With the warm temperatures and rainfall, we’ve had lately, it’s easy to see that spring green-up is here and the fescue is about to take off. But I think it’s always useful to look back so that you can look forward. What do I mean by that? Even though we’re moving into spring, take a moment to look back at your winter hay feeding season, and think about what worked, what didn’t, and the economics of it all. Then you can start looking forward and thinking about the next winter hay feeding season, and making any adjustments that may be warranted.
When it comes to nutritional management for beef cattle, it is important to make the most efficient use of your forage base, whether it’s grazing or hay, and then fill in with supplemental feed or nutrients when needed. There are a few things to consider as you make a plan:
- Cut hay at the ideal time: It is best to cut hay when forage is in the late boot or early head stage, to ensure optimal quality and yield. Of course, it is easier said than done, given the weather conditions we often face during the summer. But cutting with the goal of optimal yield and quality, rather than maximum yield, will create an opportunity to feed less supplemental feed during the winter.
- Make a hay inventory: As you cut hay this summer or purchase it, test each lot or cutting and make a record of it. If you have the ability, separate the lots when you store them, so that you can select lower quality hay to feed dry cows, and save the high-quality hay for when cows are in peak lactation. And remember, you can’t do this without a hay test!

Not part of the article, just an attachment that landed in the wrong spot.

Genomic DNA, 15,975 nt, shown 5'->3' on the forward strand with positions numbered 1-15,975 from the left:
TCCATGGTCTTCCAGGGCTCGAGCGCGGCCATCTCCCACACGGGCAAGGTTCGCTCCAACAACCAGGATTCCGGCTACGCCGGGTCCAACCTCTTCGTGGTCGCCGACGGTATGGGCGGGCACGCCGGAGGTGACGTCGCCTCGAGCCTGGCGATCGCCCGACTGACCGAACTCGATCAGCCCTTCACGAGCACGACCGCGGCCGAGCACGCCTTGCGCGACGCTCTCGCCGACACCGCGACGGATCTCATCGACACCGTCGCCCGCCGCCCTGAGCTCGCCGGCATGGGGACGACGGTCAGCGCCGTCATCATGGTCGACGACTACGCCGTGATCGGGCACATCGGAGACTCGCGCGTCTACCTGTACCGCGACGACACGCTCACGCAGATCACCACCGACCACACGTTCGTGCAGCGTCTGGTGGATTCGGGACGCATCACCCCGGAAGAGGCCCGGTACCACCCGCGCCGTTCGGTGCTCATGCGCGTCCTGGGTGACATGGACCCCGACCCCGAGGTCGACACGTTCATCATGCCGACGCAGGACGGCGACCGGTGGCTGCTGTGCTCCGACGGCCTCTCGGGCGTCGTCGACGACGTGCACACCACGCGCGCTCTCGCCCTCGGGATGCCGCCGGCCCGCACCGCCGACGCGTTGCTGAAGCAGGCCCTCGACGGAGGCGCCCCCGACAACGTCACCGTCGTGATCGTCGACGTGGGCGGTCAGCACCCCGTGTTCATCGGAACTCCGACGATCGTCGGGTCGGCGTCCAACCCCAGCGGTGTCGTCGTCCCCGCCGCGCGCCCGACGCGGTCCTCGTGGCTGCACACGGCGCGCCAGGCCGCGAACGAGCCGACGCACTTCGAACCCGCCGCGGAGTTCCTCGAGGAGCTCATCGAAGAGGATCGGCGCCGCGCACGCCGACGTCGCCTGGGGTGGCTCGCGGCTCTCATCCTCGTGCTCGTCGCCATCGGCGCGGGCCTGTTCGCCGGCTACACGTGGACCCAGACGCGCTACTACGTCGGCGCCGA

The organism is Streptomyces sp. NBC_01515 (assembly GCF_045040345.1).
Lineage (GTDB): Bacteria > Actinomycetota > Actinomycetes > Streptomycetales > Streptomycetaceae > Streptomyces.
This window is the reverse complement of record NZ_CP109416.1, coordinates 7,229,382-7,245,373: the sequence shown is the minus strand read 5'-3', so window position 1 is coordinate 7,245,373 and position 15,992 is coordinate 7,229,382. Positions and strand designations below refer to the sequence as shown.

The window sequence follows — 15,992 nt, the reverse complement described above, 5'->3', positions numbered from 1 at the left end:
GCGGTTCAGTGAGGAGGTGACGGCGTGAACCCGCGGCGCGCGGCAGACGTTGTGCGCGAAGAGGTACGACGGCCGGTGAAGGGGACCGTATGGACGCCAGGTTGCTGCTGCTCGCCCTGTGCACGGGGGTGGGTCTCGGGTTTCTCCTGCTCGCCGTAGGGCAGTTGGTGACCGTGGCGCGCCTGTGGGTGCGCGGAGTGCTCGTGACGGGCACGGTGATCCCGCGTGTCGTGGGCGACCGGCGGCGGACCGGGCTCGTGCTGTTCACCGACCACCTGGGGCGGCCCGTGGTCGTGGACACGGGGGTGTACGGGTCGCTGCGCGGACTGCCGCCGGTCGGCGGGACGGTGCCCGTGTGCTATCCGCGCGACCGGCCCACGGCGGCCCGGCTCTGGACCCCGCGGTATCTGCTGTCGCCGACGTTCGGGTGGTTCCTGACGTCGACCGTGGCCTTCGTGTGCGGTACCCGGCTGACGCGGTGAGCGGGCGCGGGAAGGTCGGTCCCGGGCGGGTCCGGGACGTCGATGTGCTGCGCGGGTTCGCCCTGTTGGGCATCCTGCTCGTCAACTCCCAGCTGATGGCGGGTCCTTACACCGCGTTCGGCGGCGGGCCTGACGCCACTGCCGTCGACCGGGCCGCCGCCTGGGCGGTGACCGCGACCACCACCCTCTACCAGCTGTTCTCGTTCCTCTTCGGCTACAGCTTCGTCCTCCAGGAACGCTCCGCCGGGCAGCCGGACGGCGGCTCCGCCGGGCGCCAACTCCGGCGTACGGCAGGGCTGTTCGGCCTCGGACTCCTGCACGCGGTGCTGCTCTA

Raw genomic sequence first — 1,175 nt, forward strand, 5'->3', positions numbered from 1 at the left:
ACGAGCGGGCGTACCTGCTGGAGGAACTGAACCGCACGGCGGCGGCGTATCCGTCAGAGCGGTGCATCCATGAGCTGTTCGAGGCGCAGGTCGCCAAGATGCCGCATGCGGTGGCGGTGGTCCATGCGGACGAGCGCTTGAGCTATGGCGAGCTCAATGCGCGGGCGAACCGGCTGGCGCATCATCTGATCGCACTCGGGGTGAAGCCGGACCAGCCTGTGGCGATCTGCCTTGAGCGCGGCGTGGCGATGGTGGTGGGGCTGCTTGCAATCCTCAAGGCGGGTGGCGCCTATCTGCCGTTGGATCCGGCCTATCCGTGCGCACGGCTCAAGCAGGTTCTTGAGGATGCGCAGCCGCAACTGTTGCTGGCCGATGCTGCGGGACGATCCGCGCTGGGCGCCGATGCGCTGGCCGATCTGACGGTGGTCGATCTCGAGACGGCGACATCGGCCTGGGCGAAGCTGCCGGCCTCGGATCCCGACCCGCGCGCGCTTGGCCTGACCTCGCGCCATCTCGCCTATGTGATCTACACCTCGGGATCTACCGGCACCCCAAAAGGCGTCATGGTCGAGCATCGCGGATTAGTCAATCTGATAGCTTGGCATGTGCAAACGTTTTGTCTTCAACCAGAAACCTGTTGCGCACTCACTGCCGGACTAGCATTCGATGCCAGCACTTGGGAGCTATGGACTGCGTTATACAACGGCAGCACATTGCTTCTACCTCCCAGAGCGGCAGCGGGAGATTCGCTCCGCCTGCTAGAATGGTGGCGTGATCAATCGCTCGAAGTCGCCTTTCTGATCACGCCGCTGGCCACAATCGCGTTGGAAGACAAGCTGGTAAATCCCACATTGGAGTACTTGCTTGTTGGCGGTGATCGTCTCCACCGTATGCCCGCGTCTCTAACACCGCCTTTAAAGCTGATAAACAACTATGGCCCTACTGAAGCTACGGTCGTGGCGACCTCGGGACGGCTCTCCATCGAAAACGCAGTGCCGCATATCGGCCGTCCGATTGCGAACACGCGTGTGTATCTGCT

- Understand cattle requirements throughout the year: A mature cow’s nutrient requirements are cyclical in nature. That is, when a cow is approaching calving, she has moderate energy and protein requirements. After calving and during peak lactation, she has the highest needs. And when she weans her calf, her needs will be at their lowest. This cycle repeats every year that she has a calf, and it is important to adjust the nutritional management plan based on nutrient demand and nutrient supply.
- Select the right supplement: Determine whether the main deficiency in your hay is energy or protein (hello, hay test!), and feed accordingly. Select supplements that address the deficiency, are economical, and work well within the labor availability on your farm.
- Reduce waste: Hay can be lost through improper storage and feeding methods. If you do not have a hay barn, try to store hay where it is covered and elevated off the ground to reduce surface weathering. Limit access to hay through bale grazing, unrolling, or hay rings to reduce waste at feeding.
At the end of the day, there is no one magical plan to feed cattle. But one thing we can be sure of is that feed costs are the greatest input cost in the cattle business; proper management techniques can help to reduce production costs, which in turn positively impacts profit. I know it is hard to think ahead to next winter when the grass is greening up and soon enough there will be hay to cut but taking a few moments to evaluate what the past season looked like will be helpful in understanding how to look forward.